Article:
As Cities feeling burden of rising health costs: survey notes, increasing healthcare system costsincluding caring for the underinsured and uninsuredare forcing cities to make cutbacks in emergency and other basic community services.
These cuts do not bode well for anyone who suddenly becomes injured or ill and needs police, fire or paramedic assistance along with rapid transport to the emergency department by ambulance. Instead, they may spell double trouble for patients at both ends of the emergency-care pipeline, particularly persons in need of life-saving emergency care at the scenea cardiac arrest patient, for instance.
That is because the cuts in emergency care, in particular, are coming from all sidesespecially when one considers that for emergency departments, which have a federal mandate to care for anyone regardless of ability to pay, dwindling resources are already a perpetual problem, since half of emergency care routinely goes uncompensated. The result: hundreds of ERs have closed nationwide over the last decade, putting thousands of lives at risk.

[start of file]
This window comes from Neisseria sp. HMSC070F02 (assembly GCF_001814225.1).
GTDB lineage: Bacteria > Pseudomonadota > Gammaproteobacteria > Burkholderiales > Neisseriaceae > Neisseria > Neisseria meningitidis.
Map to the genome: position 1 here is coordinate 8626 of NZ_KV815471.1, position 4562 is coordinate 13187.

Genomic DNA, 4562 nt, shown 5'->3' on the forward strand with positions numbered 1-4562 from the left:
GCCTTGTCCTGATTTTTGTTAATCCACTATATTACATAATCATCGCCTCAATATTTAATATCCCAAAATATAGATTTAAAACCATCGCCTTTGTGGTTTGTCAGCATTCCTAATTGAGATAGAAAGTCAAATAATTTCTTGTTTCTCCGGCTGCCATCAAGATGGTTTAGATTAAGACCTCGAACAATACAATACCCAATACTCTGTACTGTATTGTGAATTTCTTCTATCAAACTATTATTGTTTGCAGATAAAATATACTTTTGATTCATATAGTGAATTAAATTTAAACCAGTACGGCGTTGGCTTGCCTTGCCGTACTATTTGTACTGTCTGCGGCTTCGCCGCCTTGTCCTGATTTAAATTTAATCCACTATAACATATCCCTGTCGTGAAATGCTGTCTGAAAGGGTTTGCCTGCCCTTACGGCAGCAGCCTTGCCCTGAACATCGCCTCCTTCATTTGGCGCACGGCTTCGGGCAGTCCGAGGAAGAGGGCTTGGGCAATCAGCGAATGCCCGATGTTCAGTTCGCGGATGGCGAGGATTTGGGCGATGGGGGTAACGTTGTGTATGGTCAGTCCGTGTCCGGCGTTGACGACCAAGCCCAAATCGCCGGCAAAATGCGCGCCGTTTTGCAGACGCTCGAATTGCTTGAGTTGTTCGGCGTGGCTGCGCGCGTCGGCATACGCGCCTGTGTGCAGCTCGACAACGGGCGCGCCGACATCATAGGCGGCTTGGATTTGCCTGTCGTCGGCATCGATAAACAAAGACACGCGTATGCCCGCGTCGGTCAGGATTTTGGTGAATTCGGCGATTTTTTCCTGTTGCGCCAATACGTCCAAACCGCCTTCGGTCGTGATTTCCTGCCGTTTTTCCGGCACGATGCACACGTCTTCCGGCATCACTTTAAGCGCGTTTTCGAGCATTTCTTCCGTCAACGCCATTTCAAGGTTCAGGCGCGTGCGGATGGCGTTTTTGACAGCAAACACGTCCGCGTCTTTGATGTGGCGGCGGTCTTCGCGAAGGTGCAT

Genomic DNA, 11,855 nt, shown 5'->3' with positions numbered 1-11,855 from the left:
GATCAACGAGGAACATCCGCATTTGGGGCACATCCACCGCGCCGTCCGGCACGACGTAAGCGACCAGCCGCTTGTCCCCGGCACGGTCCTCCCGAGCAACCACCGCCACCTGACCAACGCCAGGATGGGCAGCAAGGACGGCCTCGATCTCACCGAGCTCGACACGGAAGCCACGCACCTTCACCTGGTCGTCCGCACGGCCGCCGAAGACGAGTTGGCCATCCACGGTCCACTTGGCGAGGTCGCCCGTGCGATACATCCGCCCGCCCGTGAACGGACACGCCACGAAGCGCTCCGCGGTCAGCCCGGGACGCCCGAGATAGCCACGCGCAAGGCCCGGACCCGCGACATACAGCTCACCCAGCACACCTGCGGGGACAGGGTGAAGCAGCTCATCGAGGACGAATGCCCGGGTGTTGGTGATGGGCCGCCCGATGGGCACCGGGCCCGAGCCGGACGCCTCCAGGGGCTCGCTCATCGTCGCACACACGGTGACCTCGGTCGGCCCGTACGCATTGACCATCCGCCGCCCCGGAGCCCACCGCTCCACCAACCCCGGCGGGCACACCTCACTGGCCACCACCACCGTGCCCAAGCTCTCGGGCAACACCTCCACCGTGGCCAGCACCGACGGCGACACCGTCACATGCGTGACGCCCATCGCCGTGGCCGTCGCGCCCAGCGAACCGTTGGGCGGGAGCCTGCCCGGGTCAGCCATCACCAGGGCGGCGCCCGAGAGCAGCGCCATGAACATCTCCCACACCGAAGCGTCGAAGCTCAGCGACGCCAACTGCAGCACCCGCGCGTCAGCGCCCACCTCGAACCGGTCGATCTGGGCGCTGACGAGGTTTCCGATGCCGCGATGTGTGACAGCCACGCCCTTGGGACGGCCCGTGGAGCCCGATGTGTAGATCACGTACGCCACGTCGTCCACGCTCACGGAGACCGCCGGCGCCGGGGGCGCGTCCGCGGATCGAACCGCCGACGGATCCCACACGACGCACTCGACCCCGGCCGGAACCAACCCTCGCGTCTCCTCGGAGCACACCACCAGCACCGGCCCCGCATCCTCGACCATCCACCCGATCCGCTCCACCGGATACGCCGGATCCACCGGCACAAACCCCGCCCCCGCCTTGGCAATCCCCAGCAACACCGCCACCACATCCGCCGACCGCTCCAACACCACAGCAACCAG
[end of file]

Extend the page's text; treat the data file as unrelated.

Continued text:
To safeguard us all, the presidential candidates need to focus on resuscitating our nations struggling emergency-care system as part of comprehensive healthcare reform. Americas emergency departments are there, 24/7, ready to provide care for everyone. Its time now to stand by the providers of emergency careby shoring up Americas ERs as an integral part of the plan.
Linda L. Lawrence, M.D, FACEPPresident American College of Emergency PhysiciansWashington
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